Monday , January 18 2021

Edward Downey 'did not arrive alone' at the victims' home on the day of the killings: defense

Edward Downey's lawyer says his client went to Sara Baillie's home the morning she was killed but "he did not arrive alone" and when he left, the five-year-old girl's victim was still alive.

Downey is on trial accused of killing a Calgary girl and her mother in 2016. He began testifying in his own defense Wednesday morning after his lawyer Gavin Wolch told jurors "nobody intended to kill" Baillie.

The 48-year-old is on trial for two counts of first-degree murder. He has taken the stand where he is led through questions by Wolch.

There are no seats left in the gallery of the Calgary Courtroom. A second courtroom has been opened for the overflow.

So far, Downey has admitted to being a cocaine dealer with a criminal record that includes a pimping conviction. He has not yet dealt with the allegations that led to the murder charges.

'He was not there when it happened'

In his opening statement to jurors, Wolch said jurors have heard "some of the most difficult evidence" but there are still unanswered questions.

"Nobody intended to kill Ms. Baillie, as far as Mr. Downey is aware, he was not there when it happened," said Wolch.

Wolch said Downey left Baillie's home by himself on the morning of July 11, 2016.

"The last time Mr. Downey saw Taliyah Marsman … she was alive and well."

Downey has yet to name the person who claimed to be at Baillie's home with him the morning of the killings.

Sara Baillie and Taliyah Marsman were killed in July 2016. Edward Downey is on trial on two counts of first-degree murder. (Facebook)

Baillie's body was found stuffed into a laundry hamper in her northwest Calgary home on July 11, 2016. Prosecutors believe the girl was killed the same day but it was not until three days later that her body was found dumping in a stand of bushes in the rural area east of the city.

On Tuesday, prosecutors Carla MacPhail and Ryan Jenkins closed their case after calling for more than two weeks' worth of witnesses and evidence.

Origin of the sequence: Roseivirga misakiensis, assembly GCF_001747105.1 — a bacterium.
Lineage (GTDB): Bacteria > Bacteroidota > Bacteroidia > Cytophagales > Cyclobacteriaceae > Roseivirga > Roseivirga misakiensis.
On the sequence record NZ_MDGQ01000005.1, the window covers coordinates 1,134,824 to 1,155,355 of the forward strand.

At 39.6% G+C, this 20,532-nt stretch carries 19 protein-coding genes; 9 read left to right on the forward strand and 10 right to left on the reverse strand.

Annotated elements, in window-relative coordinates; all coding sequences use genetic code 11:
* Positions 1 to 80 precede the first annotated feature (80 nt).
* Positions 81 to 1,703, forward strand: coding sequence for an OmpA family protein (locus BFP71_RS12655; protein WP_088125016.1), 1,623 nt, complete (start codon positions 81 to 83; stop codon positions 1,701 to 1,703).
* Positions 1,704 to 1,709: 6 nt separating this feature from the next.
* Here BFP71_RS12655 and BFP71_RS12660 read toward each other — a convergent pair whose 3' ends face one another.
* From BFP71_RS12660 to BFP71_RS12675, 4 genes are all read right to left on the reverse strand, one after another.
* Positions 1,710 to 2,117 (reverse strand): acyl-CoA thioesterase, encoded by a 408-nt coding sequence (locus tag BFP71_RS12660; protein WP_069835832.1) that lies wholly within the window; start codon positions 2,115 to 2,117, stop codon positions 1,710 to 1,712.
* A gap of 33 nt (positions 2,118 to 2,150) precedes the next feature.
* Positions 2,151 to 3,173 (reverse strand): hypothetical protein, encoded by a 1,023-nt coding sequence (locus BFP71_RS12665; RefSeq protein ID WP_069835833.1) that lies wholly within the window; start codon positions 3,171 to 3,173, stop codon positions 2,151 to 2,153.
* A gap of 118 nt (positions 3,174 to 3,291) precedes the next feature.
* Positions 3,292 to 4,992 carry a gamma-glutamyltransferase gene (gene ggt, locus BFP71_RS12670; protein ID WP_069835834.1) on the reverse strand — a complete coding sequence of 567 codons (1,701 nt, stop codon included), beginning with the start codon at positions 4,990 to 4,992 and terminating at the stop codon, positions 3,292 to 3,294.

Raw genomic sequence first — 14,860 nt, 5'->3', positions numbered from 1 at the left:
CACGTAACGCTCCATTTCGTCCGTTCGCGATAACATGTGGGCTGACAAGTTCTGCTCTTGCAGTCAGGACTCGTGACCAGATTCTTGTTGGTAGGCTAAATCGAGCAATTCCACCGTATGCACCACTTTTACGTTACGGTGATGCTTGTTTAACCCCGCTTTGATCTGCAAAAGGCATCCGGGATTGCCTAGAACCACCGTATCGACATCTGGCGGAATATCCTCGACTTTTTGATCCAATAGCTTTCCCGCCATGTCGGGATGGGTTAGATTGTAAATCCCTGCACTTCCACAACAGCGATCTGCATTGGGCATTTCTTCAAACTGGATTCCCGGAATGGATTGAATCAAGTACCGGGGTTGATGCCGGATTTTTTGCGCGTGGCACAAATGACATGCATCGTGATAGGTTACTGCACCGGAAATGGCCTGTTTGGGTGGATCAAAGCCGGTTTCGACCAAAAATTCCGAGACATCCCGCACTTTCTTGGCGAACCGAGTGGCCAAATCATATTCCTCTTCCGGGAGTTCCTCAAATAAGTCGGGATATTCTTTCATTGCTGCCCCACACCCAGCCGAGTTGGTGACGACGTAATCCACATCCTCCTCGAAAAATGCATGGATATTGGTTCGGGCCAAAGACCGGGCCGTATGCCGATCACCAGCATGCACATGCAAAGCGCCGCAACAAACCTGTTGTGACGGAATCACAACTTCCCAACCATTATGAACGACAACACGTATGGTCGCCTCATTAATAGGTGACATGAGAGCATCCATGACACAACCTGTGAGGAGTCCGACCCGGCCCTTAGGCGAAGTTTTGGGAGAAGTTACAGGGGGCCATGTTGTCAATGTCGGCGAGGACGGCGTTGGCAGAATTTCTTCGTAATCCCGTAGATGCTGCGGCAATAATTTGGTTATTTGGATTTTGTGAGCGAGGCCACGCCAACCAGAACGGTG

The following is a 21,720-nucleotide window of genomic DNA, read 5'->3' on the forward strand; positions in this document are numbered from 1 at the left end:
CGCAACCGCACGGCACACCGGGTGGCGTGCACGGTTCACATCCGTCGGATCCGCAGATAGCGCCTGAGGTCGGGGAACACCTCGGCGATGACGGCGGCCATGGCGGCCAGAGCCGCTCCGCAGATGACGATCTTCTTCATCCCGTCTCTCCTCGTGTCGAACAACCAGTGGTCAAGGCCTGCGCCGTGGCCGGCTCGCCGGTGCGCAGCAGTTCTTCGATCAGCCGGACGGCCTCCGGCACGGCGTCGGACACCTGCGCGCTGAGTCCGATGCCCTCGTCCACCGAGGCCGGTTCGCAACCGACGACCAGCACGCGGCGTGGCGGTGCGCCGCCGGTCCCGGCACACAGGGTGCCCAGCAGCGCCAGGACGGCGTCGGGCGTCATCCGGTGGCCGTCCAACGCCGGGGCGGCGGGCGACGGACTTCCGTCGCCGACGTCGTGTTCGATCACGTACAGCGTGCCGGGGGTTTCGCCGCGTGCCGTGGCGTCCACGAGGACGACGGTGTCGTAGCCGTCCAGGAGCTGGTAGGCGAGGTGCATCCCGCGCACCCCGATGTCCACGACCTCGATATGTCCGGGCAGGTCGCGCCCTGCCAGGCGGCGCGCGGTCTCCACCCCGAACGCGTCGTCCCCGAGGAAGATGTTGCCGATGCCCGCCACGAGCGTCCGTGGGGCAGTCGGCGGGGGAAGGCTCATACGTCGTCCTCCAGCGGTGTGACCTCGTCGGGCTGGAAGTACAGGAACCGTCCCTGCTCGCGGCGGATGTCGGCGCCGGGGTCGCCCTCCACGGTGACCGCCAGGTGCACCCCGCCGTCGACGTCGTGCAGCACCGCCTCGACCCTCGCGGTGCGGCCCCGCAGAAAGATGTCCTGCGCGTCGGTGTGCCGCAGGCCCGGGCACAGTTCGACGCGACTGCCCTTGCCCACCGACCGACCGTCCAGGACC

Downey may provide an adjournment to explain how his fingerprints got into the duct tape that was wrapped around Baillie's head, neck and wrists.

The jury also heard that Downey's cellphone was in the area of ​​Baillie's home in Panorama Hills the morning she was killed and later that day was connecting to cellphone towers near the site where the child's body was found.

Baillie and Downey's live-in girlfriend were best friends.

The two families spent time together and Baillie and her daughter were familiar with Downey. Just two days before the deaths, Baillie, her daughter, Downey, AB and AB's son all hung out together at the accused killer's home and everything "seemed fine," said Downey.

Downey's testimony continues

The girlfriend can be identified as AB because of a publication ban. She testified earlier in the trial.

The Crown's theory on the motives is that Downey may have blamed Baillie for encouraging AB to leave him and for preventing her from working as an escort.

The day before the killings, AB texted Downey telling him she wanted to break up.

But Downey explained that he and AB had talked about breaking up several times. Although he believed their relationship would eventually come to an end, after the most recent breakup text, they spent the night together and things "were good" between them, he said.

In a text message to a friend, Downey said, "I'm down to one bitch and she's square." AB testified that "square" is a term for a woman who refuses to escort.

Jurors also heard that Downey wanted AB to work as a prostitute but she had refused. Downey explained it had been a plan he and AB made together that never ended up working out.

MacPhail has also told jurors the prosecution believes the girl was murdered because she witnessed her mother's death, or at least the killer who was inside their home.

Downey's testimony continues Wednesday afternoon. MacPhail has not yet had the chance to cross-examine the accused.

Court of Queen's Bench Justice Beth Hughes is in charge of the jury trial, which was scheduled to last until the end of this week.

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